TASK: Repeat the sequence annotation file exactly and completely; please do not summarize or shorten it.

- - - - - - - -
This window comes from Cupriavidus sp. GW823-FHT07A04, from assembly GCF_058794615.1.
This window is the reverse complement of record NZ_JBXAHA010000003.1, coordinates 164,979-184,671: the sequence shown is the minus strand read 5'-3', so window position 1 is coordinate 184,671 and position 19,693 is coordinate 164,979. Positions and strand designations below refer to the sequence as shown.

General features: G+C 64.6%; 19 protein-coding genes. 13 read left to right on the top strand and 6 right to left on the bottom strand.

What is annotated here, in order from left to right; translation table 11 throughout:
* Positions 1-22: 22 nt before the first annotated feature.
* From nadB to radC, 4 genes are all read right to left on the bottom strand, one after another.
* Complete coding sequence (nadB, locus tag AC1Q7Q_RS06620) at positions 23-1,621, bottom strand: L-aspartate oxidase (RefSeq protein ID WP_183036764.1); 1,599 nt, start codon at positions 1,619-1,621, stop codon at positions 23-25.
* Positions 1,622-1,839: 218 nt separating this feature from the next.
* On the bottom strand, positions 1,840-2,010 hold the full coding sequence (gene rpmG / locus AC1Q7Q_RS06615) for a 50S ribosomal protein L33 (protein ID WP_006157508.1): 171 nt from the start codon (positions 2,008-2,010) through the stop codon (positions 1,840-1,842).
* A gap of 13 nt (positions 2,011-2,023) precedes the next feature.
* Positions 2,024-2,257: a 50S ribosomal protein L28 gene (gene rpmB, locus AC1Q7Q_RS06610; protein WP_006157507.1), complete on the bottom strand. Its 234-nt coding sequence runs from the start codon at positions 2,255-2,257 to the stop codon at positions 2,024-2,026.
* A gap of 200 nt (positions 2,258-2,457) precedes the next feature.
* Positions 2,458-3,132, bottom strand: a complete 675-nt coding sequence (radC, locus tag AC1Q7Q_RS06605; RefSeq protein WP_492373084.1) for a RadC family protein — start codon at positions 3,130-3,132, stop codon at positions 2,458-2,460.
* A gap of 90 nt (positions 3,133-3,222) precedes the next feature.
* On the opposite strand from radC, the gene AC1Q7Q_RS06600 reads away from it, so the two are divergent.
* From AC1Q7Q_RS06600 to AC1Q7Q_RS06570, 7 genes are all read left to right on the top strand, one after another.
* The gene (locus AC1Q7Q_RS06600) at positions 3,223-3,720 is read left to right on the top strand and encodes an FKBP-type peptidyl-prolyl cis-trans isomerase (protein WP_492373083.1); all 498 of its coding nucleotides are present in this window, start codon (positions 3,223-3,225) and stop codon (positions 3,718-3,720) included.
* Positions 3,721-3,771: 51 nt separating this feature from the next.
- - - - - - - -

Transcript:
This window comes from Cupriavidus sp. GW823-FHT07A04, from assembly GCF_058794615.1.
This window is the reverse complement of record NZ_JBXAHA010000003.1, coordinates 164,979-184,671: the sequence shown is the minus strand read 5'-3', so window position 1 is coordinate 184,671 and position 19,693 is coordinate 164,979. Positions and strand designations below refer to the sequence as shown.

General features: G+C 64.6%; 19 protein-coding genes. 13 read left to right on the top strand and 6 right to left on the bottom strand.

What is annotated here, in order from left to right; translation table 11 throughout:
* Positions 1-22: 22 nt before the first annotated feature.
* From nadB to radC, 4 genes are all read right to left on the bottom strand, one after another.
* Complete coding sequence (nadB, locus tag AC1Q7Q_RS06620) at positions 23-1,621, bottom strand: L-aspartate oxidase (RefSeq protein ID WP_183036764.1); 1,599 nt, start codon at positions 1,619-1,621, stop codon at positions 23-25.
* Positions 1,622-1,839: 218 nt separating this feature from the next.
* On the bottom strand, positions 1,840-2,010 hold the full coding sequence (gene rpmG / locus AC1Q7Q_RS06615) for a 50S ribosomal protein L33 (protein ID WP_006157508.1): 171 nt from the start codon (positions 2,008-2,010) through the stop codon (positions 1,840-1,842).
* A gap of 13 nt (positions 2,011-2,023) precedes the next feature.
* Positions 2,024-2,257: a 50S ribosomal protein L28 gene (gene rpmB, locus AC1Q7Q_RS06610; protein WP_006157507.1), complete on the bottom strand. Its 234-nt coding sequence runs from the start codon at positions 2,255-2,257 to the stop codon at positions 2,024-2,026.
* A gap of 200 nt (positions 2,258-2,457) precedes the next feature.
* Positions 2,458-3,132, bottom strand: a complete 675-nt coding sequence (radC, locus tag AC1Q7Q_RS06605; RefSeq protein WP_492373084.1) for a RadC family protein — start codon at positions 3,130-3,132, stop codon at positions 2,458-2,460.
* A gap of 90 nt (positions 3,133-3,222) precedes the next feature.
* On the opposite strand from radC, the gene AC1Q7Q_RS06600 reads away from it, so the two are divergent.
* From AC1Q7Q_RS06600 to AC1Q7Q_RS06570, 7 genes are all read left to right on the top strand, one after another.
* The gene (locus AC1Q7Q_RS06600) at positions 3,223-3,720 is read left to right on the top strand and encodes an FKBP-type peptidyl-prolyl cis-trans isomerase (protein WP_492373083.1); all 498 of its coding nucleotides are present in this window, start codon (positions 3,223-3,225) and stop codon (positions 3,718-3,720) included.
* Positions 3,721-3,771: 51 nt separating this feature from the next.